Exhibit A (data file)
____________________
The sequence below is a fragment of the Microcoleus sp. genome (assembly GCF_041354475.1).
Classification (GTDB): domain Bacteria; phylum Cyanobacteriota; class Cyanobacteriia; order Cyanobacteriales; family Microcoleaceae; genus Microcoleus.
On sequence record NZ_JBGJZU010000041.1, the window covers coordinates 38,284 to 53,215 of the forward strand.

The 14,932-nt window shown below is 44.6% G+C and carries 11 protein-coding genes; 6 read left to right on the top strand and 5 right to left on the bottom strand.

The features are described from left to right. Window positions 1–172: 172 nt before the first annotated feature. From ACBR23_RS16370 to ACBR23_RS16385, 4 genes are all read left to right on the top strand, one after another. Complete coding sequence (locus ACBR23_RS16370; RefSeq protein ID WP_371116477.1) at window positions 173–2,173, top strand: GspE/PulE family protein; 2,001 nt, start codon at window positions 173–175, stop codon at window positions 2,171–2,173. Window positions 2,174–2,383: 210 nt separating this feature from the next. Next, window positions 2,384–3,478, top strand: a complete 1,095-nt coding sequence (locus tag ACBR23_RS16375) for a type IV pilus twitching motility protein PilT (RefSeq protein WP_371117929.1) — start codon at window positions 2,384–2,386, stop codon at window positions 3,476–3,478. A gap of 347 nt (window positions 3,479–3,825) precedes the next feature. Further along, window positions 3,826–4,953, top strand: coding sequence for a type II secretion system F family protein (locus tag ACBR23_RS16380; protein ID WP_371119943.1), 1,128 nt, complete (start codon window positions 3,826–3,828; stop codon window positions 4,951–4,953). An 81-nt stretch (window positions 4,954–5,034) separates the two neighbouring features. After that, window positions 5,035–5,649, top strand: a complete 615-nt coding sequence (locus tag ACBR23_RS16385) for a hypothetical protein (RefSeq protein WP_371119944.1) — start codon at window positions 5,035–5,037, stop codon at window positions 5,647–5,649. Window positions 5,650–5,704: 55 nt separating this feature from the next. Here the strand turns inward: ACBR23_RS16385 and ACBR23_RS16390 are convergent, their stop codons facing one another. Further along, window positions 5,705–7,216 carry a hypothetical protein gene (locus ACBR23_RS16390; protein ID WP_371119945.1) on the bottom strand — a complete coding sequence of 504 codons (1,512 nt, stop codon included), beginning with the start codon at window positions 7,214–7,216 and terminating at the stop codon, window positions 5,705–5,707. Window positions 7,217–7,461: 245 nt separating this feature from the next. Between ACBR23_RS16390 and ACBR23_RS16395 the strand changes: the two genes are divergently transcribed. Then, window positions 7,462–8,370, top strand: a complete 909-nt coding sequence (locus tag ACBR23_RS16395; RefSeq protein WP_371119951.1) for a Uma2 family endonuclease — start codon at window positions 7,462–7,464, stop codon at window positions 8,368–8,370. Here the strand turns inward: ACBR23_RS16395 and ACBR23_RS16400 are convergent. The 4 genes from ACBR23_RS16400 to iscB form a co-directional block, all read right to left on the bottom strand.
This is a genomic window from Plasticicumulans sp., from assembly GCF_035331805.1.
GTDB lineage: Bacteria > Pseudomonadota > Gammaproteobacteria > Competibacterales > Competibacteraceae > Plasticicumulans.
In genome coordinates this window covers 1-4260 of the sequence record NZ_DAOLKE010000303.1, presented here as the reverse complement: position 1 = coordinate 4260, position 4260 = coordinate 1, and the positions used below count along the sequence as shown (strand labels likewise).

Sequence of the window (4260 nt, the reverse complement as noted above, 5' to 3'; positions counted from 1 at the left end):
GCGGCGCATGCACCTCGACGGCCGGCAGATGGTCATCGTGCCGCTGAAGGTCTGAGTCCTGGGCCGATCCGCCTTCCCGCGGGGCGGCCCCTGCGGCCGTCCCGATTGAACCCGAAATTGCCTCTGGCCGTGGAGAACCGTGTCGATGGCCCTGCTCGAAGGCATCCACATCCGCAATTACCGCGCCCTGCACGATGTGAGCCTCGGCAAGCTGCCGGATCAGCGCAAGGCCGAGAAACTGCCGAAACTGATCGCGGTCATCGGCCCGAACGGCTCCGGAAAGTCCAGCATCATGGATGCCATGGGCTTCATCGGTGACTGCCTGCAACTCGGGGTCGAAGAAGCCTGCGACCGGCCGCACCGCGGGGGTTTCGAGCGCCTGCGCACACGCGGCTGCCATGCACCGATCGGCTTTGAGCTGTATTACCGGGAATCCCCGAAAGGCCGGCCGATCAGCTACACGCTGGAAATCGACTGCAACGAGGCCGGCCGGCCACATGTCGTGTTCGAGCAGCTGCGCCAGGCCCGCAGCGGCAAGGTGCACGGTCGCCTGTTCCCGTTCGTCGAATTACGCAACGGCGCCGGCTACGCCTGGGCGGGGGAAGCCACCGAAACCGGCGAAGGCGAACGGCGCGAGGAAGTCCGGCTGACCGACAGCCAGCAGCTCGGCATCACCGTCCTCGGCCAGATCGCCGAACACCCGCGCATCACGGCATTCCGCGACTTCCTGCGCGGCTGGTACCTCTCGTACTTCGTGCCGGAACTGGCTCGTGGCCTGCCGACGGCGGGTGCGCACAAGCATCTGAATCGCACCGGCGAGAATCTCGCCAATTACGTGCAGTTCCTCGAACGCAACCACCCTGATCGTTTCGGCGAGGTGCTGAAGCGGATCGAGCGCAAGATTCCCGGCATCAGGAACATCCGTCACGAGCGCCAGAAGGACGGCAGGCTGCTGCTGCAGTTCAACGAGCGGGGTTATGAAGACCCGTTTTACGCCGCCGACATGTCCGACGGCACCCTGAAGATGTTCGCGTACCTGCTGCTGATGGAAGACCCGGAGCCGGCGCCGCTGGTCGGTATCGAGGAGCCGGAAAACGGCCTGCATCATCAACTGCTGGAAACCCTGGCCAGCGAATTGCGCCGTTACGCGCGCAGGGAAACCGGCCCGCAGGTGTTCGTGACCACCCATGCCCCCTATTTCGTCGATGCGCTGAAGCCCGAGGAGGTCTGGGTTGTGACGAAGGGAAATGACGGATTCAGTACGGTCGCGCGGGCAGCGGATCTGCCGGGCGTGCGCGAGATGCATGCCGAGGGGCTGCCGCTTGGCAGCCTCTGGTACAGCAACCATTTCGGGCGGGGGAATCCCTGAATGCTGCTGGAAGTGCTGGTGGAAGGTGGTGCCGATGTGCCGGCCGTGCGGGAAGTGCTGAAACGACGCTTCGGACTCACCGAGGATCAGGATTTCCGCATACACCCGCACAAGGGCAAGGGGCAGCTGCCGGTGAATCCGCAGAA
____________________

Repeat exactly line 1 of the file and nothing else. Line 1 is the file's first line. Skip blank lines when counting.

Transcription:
The sequence below is a fragment of the Microcoleus sp. genome (assembly GCF_041354475.1).